In 2011, I started working with MA and then with PhD students in Russia. Some of the things we did together resulted in a paper or two, the others grew into big ongoing projects. Some of these projects are interconnected, the others are completely independent. In the absolute majority of cases, we work on Russian, doing corpus and experimental research. At the same time, I continue working on information structure, word order in Russian and syntax-prosody relations.

Bigger projects

Experimental studies of gender, number and case agreement
Together with Anton Malko (now a PhD student at UMD College Park), Natalia Cherepovskaia (now a PhD student at UPF Barcelona), Anna Stetsenko, as well as Elizaveta Reutova, Ekaterina Nikulina and Yulia Vakulenko. Current MA students involved: Pavel Shilin, Alexander Nozdrin.
In the last two decades, so-called agreement attraction errors received a lot of attention. Studies based on several languages focusing primarily on number agreement identified various syntactic, semantic and morphological factors affecting the frequency of such errors in production and different aspects of their processing. A classical English example is
The key to the cabinets are rusty. The verb are erroneously agrees not with the head of the subject NP key, but with an intervening noun cabinets. We complemented previous findings by new production and comprehension data on case, number and gender agreement in Russian. Russian is relatively rich in this respect (having six cases, three genders, several inflectional noun classes, curious syncretism patterns etc.), so we could raise many questions that have not been asked before.

Inflectional and derivational morphology in the mental lexicon

Part 1
During my BA/MA studies I worked in a project headed by Tatiana Chernigovskaya (St.Petersburg State University) and Kira Gor (University of Maryland). It aimed to study how Russian verb morphology is represented in the mental lexicon: how different forms are stored, produced and comprehended by different groups of speakers (adults and children, L2 learners, patients with language and cognitive deficits). I ran a couple of experiments and created a database of Russian verbs (an updated version is available
here). In 2011, I came back to study this topic using neurolinguistic methods. We ran an fMRI experiment with Maxim Kireev (Institute of the Human Brain, Russian Academy of Sciences, and St. Petersburg State University) and other coauthors. More experiments are under way.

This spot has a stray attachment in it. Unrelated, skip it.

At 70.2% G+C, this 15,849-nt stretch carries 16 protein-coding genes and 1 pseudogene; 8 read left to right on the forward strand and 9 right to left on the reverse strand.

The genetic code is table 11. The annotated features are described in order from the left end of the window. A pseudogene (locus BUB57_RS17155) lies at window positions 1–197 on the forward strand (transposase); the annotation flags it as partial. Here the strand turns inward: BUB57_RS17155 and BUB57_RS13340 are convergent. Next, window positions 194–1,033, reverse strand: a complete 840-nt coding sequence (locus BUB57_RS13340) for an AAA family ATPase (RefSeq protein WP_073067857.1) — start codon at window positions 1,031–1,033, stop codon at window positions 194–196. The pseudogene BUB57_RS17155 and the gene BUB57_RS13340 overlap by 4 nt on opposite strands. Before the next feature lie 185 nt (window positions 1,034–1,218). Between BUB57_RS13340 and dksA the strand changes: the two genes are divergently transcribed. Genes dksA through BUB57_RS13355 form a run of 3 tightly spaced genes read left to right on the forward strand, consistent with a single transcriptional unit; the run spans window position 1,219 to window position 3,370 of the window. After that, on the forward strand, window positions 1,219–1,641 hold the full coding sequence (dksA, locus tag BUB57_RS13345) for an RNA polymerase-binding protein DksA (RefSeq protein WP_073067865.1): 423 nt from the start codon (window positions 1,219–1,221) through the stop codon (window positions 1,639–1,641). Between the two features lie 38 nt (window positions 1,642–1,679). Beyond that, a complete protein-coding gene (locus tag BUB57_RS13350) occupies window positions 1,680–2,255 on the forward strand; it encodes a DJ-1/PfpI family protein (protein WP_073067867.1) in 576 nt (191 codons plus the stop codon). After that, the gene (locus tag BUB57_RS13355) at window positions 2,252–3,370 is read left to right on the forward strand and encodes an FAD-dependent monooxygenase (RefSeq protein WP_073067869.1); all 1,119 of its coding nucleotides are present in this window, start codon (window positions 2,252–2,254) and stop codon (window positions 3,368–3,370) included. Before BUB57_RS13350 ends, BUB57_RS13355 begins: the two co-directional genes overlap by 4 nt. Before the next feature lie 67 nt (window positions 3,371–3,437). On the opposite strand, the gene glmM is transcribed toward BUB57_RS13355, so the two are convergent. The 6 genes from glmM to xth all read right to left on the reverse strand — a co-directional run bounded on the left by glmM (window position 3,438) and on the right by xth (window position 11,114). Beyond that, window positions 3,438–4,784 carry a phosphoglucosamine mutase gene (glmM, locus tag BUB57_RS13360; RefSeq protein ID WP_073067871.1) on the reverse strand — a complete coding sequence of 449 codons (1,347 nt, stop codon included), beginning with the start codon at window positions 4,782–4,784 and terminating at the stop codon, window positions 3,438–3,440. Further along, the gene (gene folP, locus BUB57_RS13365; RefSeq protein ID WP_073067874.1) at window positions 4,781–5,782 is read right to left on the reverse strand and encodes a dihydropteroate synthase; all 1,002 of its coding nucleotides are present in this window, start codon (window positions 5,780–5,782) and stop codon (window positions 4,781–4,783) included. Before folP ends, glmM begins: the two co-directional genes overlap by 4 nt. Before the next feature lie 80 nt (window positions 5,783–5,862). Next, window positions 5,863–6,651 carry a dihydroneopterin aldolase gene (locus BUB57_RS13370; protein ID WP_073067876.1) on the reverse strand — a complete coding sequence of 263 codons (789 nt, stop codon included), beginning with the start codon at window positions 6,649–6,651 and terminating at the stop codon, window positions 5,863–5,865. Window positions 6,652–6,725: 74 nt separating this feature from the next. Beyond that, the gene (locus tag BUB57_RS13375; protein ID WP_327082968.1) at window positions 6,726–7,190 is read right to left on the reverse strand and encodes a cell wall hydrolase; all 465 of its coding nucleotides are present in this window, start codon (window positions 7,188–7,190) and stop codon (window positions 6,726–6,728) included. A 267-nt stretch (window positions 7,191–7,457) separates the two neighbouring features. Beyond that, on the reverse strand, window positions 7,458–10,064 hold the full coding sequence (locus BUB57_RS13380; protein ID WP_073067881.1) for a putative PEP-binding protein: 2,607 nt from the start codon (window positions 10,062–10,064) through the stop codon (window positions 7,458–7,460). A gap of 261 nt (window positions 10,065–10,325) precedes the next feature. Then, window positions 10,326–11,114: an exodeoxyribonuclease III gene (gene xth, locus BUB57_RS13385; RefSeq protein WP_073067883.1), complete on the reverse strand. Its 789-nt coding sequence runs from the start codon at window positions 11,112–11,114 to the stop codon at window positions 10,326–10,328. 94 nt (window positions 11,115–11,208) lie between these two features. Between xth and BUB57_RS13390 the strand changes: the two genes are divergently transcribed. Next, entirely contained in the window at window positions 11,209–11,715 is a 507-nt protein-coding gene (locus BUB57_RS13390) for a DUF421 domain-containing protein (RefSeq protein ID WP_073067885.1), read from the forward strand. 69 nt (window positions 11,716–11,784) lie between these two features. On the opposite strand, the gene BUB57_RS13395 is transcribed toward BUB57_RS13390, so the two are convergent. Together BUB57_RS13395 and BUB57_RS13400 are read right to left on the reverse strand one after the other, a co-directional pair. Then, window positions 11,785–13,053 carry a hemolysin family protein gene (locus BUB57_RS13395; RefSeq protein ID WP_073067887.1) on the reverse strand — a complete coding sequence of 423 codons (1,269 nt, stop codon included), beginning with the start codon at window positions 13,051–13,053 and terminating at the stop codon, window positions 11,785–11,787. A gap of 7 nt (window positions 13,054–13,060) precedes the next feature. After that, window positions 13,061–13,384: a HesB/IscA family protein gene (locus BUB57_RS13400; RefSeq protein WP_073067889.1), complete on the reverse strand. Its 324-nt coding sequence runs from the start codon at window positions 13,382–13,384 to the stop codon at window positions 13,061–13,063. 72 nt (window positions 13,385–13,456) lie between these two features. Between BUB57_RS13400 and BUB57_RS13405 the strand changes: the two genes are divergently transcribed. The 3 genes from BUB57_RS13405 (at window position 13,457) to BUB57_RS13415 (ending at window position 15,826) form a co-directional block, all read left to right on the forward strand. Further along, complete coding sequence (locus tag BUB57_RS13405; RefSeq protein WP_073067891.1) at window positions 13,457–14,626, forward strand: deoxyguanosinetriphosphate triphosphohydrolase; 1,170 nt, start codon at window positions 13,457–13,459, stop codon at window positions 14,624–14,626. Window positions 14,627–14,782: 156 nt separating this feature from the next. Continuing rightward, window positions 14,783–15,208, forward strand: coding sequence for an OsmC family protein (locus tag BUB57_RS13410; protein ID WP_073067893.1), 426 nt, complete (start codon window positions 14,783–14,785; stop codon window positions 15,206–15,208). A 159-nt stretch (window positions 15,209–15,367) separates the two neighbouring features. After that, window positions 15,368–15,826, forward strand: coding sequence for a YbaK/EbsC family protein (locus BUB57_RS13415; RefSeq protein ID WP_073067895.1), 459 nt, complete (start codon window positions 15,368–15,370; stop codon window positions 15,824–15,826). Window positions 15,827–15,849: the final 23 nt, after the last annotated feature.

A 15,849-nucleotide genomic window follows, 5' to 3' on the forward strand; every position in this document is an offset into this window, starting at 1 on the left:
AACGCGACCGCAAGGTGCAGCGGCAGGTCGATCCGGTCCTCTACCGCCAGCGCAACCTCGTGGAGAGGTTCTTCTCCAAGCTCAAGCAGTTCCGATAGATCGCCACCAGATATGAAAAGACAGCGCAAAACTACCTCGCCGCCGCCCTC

Part 2
Together with Varvara Magomedova (now a PhD student at SUNY Stony Brook). Current MA students involved: Natalia Chuprasova, Anna Smetina. Non-student collaborator: Maria Kholodilova (Institute for Linguistic Studies, Russian Academy of Sciences).
We started by looking
at several paradigm leveling processes currently taking place in colloquial Russian and focused on the decay of consonant alternations in some verb classes, comparatives and derived nouns (diminutives). Now we went on to study other examples of variation in diminutives and augmentatives, primarily in their grammatical gender.

Part 3
Together with Anastasia Chuprina (now a PhD student at HSE Moscow) we studied how derived words influence lexical access to the base word.

Experimental studies based on orthographic neighborhood effects
Together with Svetlana Alexeeva (St.Petersburg State University). Current BA students involved: Anastasia Petrova.
We study some aspects of lexical access and reading mechanisms in experiments with so-called orthographic neighbors.

Databases for experimental research on Russian
Together with Svetlana Alexeeva and Daria Chernova (St.Petersburg State University), as well as Maria Samojlova.
We created a database and a web application
StimulStat, which includes more than 50 000 most frequent Russian words (> 1 900 000 word forms) characterized according to more than 50 properties that were demonstrated to play a role in linguistic and psychological research. Some data were taken from different sources (e.g. frequency, prosody, homonymy, polysemy, inflection type), the other properties were calculated specially for the database (e.g. detailed information on different types of word neighbors). We also collected a smaller database containing information about the frequency of different grammatical features and inflectional affixes of Russian nouns (available here).

Smaller projects
(or the projects where my contribution is smaller)
  • Individual variation in grammaticality judgments: the case of Russian pronouns (mostly by myself, some data collected by Anna Punchenko).
  • Some aspects of metaphor processing (together with Natalia Cherepovskaia, now a PhD student at UPF Barcelona).
  • A synchronic and diachronic study of the Wackernagel clitic zhe and a comparison of corpus and experimental methods in linguistics based on it (part of Evdokia Valova’s PhD project at HSE Moscow; dissertation defended in 2016). A continuation of the project looking at other enclitics with Daria Tamilina, a current BA student.
  • Modifier attachment ambiguity: what Russian has to add to the debate (part of Daria Chernova’s PhD project at St.Petersburg State University; dissertation defended in 2016).
  • Testing Possible Word Constraint in Russian (together with Anastasia Frolova and Svetlana Alexeeva).
  • Some aspects of parafoveal processing in reading (part of Svetlana Alexeeva’s PhD project at St.Petersburg State University).